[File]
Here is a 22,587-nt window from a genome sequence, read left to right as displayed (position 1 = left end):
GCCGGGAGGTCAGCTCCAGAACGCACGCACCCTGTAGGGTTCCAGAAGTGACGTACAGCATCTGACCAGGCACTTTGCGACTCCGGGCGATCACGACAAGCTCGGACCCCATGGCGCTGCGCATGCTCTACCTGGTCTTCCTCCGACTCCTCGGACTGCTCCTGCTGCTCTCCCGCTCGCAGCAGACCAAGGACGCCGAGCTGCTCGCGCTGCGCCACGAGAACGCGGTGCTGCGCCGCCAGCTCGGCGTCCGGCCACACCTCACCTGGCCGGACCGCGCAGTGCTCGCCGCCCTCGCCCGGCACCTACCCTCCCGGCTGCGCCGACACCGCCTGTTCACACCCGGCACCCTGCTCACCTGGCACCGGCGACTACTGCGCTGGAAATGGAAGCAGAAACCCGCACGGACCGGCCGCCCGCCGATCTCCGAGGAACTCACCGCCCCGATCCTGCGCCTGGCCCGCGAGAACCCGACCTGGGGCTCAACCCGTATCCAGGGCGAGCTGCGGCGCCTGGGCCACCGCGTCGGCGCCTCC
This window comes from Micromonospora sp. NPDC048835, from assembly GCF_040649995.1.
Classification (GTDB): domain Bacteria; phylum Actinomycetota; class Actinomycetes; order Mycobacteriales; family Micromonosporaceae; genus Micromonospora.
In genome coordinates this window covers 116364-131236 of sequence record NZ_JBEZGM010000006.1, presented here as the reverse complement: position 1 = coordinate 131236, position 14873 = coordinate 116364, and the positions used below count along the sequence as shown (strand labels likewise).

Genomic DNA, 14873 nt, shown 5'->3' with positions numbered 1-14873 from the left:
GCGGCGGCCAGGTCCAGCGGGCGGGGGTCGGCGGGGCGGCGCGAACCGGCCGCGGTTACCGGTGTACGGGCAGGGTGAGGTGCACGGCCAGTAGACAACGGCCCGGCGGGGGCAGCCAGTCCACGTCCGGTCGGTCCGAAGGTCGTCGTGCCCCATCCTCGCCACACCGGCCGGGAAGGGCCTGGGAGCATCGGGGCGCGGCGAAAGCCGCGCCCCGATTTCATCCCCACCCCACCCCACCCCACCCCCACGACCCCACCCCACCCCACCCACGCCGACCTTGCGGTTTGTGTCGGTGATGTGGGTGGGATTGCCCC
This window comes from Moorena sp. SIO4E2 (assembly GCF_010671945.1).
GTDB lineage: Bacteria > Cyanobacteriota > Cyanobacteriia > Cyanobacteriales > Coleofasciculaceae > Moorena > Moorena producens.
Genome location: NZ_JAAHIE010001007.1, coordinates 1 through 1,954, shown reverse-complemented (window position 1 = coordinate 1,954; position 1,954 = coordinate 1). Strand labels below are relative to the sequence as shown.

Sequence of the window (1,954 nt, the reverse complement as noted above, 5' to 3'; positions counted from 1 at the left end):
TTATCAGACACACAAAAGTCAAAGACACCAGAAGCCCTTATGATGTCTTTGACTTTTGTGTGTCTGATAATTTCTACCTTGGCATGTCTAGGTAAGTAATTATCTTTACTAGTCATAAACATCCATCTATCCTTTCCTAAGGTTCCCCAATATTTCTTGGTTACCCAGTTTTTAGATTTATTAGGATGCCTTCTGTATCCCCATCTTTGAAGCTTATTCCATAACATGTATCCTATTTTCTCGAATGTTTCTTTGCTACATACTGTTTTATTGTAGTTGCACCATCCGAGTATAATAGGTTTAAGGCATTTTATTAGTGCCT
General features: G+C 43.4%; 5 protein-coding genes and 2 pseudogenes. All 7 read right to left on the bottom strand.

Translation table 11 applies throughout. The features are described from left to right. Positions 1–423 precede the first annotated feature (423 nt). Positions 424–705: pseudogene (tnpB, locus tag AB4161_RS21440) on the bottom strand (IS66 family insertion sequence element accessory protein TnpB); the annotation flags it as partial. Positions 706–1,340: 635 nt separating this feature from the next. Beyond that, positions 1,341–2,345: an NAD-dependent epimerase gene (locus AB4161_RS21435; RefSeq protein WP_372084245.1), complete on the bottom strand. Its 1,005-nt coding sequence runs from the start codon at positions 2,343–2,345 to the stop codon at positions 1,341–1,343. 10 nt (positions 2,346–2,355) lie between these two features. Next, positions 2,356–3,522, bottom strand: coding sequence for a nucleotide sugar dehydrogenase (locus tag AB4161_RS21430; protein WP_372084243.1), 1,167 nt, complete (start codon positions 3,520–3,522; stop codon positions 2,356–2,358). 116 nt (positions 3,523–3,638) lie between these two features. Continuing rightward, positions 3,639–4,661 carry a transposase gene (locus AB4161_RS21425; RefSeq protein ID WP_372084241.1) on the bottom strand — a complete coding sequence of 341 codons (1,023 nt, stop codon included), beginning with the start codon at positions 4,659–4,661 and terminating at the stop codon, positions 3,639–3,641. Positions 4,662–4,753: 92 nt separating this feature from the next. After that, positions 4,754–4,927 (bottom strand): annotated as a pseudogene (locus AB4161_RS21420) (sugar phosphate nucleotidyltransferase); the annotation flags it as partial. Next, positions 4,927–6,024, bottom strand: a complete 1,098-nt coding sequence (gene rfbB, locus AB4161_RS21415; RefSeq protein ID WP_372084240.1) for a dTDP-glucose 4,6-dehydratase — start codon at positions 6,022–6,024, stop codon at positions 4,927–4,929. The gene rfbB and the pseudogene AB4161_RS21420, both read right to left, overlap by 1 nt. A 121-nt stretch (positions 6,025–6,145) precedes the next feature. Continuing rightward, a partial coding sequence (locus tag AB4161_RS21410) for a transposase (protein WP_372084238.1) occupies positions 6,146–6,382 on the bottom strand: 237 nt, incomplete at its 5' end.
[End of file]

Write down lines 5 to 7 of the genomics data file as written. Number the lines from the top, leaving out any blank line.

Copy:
In genome coordinates this window covers 116364-131236 of sequence record NZ_JBEZGM010000006.1, presented here as the reverse complement: position 1 = coordinate 131236, position 14873 = coordinate 116364, and the positions used below count along the sequence as shown (strand labels likewise).

Genomic DNA, 14873 nt, shown 5'->3' with positions numbered 1-14873 from the left:
GCGGCGGCCAGGTCCAGCGGGCGGGGGTCGGCGGGGCGGCGCGAACCGGCCGCGGTTACCGGTGTACGGGCAGGGTGAGGTGCACGGCCAGTAGACAACGGCCCGGCGGGGGCAGCCAGTCCACGTCCGGTCGGTCCGAAGGTCGTCGTGCCCCATCCTCGCCACACCGGCCGGGAAGGGCCTGGGAGCATCGGGGCGCGGCGAAAGCCGCGCCCCGATTTCATCCCCACCCCACCCCACCCCACCCCCACGACCCCACCCCACCCCACCCACGCCGACCTTGCGGTTTGTGTCGGTGATGTGGGTGGGATTGCCCC